The Stoltenberg Blog

Healthcare technology insights for competitive value-based care strategy

Breaking Down How the HIMSS Workforce Survey Reflects the HIT Industry: Part I

The recently released HIMSS Workforce Study highlighted some important issues that many in the industry have been encountering firsthand for a while now. While the factors contributing to the current situation continue to change almost as fast as technology changes around us, we must look at how our organizations can adapt and thrive in this environment. Enacting programs that both attract employees and help increase staff retention are critical. Employee training and development and salary and benefit plans, as expected, are top on most current and potential employees' lists. Also, as expected, the areas that top the needs lists for the provider and vendor sectors are project managers. Skilled PMs continue to be the hardest to find and in demand the most, followed closely by clinical application support and system design and implementation staff. On the clinical side, RNs and pharmacists lead the needs list for most, and someone with a clinical background with strong PM experience is most desired in the healthcare IT marketplace.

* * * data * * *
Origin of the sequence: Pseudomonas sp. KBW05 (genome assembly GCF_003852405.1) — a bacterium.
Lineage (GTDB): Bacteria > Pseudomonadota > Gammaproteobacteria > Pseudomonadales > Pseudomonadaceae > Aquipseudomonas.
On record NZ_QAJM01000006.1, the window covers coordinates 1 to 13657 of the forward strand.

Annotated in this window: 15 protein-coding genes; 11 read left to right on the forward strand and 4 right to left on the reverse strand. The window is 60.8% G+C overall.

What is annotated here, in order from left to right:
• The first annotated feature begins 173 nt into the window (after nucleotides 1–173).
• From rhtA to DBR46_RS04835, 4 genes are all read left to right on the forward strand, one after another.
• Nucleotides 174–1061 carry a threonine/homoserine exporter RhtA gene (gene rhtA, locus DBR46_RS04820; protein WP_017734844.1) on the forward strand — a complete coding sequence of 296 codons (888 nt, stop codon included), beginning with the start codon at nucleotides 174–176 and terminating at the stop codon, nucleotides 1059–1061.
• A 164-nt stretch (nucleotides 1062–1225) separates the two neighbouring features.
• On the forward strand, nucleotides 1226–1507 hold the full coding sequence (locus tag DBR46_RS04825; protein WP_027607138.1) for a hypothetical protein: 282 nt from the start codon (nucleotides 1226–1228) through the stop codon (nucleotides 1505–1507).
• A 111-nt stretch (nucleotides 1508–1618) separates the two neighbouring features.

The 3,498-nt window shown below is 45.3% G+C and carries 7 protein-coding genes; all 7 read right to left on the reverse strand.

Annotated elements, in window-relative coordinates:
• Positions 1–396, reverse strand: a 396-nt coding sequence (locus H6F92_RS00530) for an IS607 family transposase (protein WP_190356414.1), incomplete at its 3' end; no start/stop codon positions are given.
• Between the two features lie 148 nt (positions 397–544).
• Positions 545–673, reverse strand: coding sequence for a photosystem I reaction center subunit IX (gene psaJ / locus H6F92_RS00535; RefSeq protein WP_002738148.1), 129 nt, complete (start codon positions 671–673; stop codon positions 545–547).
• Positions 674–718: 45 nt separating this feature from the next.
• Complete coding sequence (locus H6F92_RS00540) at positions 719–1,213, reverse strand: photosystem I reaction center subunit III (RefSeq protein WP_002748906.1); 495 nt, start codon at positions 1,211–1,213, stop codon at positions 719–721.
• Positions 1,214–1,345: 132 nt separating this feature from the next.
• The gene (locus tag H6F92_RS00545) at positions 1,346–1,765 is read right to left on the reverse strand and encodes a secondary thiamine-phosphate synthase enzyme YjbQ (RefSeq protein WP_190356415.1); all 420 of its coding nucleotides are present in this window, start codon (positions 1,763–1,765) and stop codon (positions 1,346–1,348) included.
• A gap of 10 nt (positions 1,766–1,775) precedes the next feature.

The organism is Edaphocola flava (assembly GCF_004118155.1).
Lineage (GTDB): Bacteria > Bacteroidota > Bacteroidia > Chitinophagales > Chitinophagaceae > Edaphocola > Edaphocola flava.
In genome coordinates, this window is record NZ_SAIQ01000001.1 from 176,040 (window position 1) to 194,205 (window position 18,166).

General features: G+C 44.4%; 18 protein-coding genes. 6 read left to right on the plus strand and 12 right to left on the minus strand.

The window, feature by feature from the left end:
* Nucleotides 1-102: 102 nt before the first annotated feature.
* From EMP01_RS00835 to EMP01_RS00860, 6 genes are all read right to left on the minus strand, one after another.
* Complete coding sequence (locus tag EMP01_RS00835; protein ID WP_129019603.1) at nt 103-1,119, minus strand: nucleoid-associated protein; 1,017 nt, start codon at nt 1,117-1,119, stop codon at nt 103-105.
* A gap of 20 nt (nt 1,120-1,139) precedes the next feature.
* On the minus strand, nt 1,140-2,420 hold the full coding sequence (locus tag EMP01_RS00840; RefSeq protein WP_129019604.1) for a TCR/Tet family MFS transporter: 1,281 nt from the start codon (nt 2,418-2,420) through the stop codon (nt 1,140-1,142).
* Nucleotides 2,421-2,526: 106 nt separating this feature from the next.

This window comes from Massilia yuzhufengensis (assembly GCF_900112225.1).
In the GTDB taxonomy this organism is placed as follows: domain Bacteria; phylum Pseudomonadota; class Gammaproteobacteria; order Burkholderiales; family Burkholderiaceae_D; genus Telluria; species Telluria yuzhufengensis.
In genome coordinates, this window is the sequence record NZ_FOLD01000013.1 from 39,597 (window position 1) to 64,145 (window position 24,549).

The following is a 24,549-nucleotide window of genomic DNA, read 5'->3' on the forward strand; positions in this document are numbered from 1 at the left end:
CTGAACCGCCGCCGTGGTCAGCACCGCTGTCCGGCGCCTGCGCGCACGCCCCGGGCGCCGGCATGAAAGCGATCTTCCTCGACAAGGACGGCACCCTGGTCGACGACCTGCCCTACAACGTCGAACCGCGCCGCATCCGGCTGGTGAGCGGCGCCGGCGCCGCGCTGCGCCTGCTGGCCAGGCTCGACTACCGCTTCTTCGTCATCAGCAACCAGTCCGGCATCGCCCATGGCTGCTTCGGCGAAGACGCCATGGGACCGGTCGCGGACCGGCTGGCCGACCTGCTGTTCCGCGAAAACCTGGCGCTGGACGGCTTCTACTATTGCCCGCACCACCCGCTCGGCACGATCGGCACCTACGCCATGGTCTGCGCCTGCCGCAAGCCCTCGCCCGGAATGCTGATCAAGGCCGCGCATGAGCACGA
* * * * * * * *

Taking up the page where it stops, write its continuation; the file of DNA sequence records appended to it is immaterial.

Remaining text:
How can organizations avoid implementation shortfalls and delays? There are some key activities that organizations need to undertake. Strategic IT planning is essential in this environment, both short and long term. Short terms plans must be reviewed and updated frequently to ensure that the IT plans and goals are aligned with the organizations strategic plans and goals. These plans must then be used to evaluate the skill mix of staff and the coordination of training and development plans for internal staff. This is an area that can be used to aid in staff retention, as many areas are seeing staffing shortages due to turnover related to rising incentives for contract employees. Organizations must also look hard before reducing attractive benefits for employees that are high on the lists for provider and vendor sectors, including items such as paid tuition, payment for professional organization memberships, and professional development programs.

Part II of the series.